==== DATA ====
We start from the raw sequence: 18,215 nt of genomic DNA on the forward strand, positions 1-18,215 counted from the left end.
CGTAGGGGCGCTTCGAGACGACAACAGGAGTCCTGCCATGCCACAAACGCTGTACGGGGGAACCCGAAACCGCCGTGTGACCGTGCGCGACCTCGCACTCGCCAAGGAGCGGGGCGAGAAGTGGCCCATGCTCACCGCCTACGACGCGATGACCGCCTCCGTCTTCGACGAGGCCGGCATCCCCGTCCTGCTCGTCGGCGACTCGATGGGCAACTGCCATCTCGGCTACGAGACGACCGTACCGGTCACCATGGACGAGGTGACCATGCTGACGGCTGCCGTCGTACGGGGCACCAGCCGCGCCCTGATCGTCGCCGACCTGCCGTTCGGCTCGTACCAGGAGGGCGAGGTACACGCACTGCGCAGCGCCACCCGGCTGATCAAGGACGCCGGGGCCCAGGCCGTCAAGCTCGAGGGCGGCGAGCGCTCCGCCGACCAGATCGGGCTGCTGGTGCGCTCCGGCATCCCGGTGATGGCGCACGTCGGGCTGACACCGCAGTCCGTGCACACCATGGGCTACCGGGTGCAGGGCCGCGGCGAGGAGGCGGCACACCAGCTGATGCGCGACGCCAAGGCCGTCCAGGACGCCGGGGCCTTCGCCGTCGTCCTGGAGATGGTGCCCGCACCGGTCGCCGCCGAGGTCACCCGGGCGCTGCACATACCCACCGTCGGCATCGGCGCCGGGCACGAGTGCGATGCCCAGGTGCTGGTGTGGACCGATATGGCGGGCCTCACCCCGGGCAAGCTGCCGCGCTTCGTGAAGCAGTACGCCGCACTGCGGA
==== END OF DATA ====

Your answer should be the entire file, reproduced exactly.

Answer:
We start from the raw sequence: 18,215 nt of genomic DNA on the forward strand, positions 1-18,215 counted from the left end.
CGTAGGGGCGCTTCGAGACGACAACAGGAGTCCTGCCATGCCACAAACGCTGTACGGGGGAACCCGAAACCGCCGTGTGACCGTGCGCGACCTCGCACTCGCCAAGGAGCGGGGCGAGAAGTGGCCCATGCTCACCGCCTACGACGCGATGACCGCCTCCGTCTTCGACGAGGCCGGCATCCCCGTCCTGCTCGTCGGCGACTCGATGGGCAACTGCCATCTCGGCTACGAGACGACCGTACCGGTCACCATGGACGAGGTGACCATGCTGACGGCTGCCGTCGTACGGGGCACCAGCCGCGCCCTGATCGTCGCCGACCTGCCGTTCGGCTCGTACCAGGAGGGCGAGGTACACGCACTGCGCAGCGCCACCCGGCTGATCAAGGACGCCGGGGCCCAGGCCGTCAAGCTCGAGGGCGGCGAGCGCTCCGCCGACCAGATCGGGCTGCTGGTGCGCTCCGGCATCCCGGTGATGGCGCACGTCGGGCTGACACCGCAGTCCGTGCACACCATGGGCTACCGGGTGCAGGGCCGCGGCGAGGAGGCGGCACACCAGCTGATGCGCGACGCCAAGGCCGTCCAGGACGCCGGGGCCTTCGCCGTCGTCCTGGAGATGGTGCCCGCACCGGTCGCCGCCGAGGTCACCCGGGCGCTGCACATACCCACCGTCGGCATCGGCGCCGGGCACGAGTGCGATGCCCAGGTGCTGGTGTGGACCGATATGGCGGGCCTCACCCCGGGCAAGCTGCCGCGCTTCGTGAAGCAGTACGCCGCACTGCGGA